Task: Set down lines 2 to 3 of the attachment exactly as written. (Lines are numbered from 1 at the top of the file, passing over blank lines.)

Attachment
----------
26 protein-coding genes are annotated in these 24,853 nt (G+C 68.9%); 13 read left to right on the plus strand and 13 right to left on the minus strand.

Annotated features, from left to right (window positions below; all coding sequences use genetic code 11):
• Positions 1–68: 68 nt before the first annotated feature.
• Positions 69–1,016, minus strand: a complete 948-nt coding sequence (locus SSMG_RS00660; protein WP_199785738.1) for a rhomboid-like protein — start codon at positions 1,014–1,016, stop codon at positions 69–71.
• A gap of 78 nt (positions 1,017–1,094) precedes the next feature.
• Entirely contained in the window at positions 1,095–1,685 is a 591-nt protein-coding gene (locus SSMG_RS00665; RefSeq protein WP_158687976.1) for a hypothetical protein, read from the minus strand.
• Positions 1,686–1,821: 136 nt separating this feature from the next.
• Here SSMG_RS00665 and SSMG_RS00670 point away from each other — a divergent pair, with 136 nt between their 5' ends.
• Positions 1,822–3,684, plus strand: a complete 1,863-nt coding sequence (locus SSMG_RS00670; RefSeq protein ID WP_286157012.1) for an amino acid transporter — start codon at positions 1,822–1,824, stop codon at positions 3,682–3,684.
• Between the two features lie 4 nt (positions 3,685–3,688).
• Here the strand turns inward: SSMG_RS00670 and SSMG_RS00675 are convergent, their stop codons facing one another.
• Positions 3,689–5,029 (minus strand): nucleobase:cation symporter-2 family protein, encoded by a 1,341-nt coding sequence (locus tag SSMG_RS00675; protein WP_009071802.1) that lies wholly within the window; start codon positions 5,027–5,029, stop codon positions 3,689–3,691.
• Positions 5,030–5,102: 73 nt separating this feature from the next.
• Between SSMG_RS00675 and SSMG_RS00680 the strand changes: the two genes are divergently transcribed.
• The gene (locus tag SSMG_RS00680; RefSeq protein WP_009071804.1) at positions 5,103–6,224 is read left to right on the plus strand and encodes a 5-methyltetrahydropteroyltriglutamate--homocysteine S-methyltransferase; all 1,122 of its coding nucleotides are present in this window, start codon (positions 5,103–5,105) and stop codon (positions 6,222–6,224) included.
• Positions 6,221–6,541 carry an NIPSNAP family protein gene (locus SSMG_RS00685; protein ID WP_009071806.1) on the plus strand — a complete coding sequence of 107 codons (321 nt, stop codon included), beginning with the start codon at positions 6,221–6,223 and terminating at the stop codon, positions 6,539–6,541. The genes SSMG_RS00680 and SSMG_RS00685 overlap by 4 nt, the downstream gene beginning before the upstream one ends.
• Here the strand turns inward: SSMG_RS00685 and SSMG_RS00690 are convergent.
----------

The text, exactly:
Annotated features, from left to right (window positions below; all coding sequences use genetic code 11):
• Positions 1–68: 68 nt before the first annotated feature.